Antibodies and reagents
Anti-mouse CD25 (Clone # PC61.5), anti-mouse CD4 (GK1.5), anti-mouse CD8a (53.6.7), anti-mouse/rat Foxp3 (FJK16S), anti-mouse CD134/OX40 (OX86), anti-human/mouse (S473) pAKT (SDRNR), anti-human/mouse pmTOR (MRRBY), anti-human CD4 (RTA-T4), anti-human CD8a (SK1), anti-human FOXP3− (236 A/E7 and PCH101), anti-human CD25 (BC96), anti-human CD134/OX40 (ACT35), anti-human CD11c (3.9), anti-human-CD123 (6H6), anti-human BDCA2 (201 A) and appropriate isotype control antibodies were purchased from eBioscience, Thermo Fisher Scientific. Anti-Bcl2 (BCL/10C4), anti-human/mouse Ki67 (11F6), anti-human CD13 (WM15) and anti-human OX40L (11C3.1) were purchased from Biolegend. CD4+/CD4+CD25+ EasySep T-cell isolation kits were from StemCell Technologies. Mouse recombinant OX40L-Fc was provided by Dr. Alan L Epstein (Keck School of Medicine, LA). Human recombinant OX40L-Fc was from Sino Biologicals. T cells were cultured in PRIME-XV® T Cell Expansion XSFM medium (Irvine Scientific). PD-98059 (MEK), Tyrphostin46 (EGFRK), LY 294002 (PI3K), BML-257 (AKT) and Rapamycin (mTOR) inhibitors were purchased from Enzo life sciences. Mouse anti-CD3 (Clone # 2C11) and anti-CD28 (Clone # PV10) were purchased from Bioxcell. Human and mouse recombinant IL-2, TGF-β and cell stimulation cocktail were purchased from eBioscience, Thermo Fisher.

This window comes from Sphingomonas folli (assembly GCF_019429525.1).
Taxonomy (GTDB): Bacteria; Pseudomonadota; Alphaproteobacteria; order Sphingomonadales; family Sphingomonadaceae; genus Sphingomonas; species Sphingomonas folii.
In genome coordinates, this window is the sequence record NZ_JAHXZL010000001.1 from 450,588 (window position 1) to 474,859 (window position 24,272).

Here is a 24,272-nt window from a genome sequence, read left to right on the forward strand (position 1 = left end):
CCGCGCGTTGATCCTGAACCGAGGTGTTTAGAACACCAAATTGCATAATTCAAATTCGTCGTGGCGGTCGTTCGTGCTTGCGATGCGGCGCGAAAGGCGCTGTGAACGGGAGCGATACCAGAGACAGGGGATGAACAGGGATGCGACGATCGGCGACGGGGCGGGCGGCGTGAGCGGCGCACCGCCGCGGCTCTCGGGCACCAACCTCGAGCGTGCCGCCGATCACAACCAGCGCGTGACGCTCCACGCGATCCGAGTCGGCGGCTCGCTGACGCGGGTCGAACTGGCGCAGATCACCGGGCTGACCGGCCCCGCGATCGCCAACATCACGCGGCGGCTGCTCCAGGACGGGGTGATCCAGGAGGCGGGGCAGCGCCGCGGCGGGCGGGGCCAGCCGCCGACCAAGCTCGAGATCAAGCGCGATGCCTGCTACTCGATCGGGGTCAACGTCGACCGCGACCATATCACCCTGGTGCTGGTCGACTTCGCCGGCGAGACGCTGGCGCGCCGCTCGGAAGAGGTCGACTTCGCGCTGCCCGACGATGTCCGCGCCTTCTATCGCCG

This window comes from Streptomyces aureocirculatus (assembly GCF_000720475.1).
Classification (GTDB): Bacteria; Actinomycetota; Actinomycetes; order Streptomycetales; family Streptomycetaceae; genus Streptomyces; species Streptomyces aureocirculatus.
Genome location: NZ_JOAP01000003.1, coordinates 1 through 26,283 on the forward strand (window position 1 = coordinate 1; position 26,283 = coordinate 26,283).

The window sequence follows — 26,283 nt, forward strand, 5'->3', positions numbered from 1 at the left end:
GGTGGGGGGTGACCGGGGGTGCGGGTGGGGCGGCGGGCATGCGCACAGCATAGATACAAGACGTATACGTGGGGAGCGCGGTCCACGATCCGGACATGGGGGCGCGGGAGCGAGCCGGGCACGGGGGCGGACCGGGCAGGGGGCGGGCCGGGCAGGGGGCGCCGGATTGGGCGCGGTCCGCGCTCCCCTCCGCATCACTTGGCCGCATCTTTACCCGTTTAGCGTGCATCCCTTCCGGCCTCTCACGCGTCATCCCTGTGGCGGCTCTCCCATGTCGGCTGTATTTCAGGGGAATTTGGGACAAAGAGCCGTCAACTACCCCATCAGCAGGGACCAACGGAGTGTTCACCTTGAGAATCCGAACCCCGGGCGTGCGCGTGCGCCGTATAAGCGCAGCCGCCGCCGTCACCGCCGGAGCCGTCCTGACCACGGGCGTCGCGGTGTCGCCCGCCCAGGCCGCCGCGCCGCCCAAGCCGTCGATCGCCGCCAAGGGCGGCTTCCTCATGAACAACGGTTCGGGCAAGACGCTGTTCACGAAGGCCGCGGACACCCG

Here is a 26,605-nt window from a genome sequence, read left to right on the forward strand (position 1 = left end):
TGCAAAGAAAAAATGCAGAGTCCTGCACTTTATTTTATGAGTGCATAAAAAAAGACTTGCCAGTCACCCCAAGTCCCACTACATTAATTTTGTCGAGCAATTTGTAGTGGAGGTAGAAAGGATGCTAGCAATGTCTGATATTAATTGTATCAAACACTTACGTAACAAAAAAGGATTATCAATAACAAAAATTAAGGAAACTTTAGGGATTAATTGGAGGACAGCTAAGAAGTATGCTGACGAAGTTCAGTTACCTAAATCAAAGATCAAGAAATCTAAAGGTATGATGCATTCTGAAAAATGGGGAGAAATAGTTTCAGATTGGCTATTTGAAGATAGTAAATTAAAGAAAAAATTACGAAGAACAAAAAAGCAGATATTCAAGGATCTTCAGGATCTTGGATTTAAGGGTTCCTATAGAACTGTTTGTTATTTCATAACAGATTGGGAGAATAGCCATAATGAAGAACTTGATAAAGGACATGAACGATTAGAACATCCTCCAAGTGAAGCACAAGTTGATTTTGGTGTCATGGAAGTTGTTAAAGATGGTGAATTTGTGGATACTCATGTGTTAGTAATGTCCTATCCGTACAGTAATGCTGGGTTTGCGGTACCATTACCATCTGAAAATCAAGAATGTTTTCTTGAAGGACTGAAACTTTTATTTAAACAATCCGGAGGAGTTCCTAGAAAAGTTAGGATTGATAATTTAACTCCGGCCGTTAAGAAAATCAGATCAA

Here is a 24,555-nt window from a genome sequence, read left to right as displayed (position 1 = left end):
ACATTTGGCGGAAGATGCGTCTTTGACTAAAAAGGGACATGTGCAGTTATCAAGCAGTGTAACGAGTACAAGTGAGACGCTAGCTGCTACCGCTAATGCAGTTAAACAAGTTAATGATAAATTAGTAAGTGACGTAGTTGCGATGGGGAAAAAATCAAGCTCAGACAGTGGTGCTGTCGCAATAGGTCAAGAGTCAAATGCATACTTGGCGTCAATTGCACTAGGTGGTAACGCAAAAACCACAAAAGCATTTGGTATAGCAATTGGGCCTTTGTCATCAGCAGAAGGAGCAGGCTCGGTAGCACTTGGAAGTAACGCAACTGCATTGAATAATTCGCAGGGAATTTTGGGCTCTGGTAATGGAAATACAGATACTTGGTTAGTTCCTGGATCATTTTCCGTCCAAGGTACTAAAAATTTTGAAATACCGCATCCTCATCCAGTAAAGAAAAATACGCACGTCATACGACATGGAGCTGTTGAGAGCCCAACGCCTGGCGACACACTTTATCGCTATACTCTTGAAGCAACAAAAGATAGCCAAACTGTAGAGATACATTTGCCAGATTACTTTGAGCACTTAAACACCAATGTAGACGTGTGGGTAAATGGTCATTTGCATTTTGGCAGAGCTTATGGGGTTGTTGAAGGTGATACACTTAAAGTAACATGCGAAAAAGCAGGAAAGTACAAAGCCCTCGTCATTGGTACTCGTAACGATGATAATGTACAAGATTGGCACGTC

Isolation of T-cell subsets, proliferation and suppression assays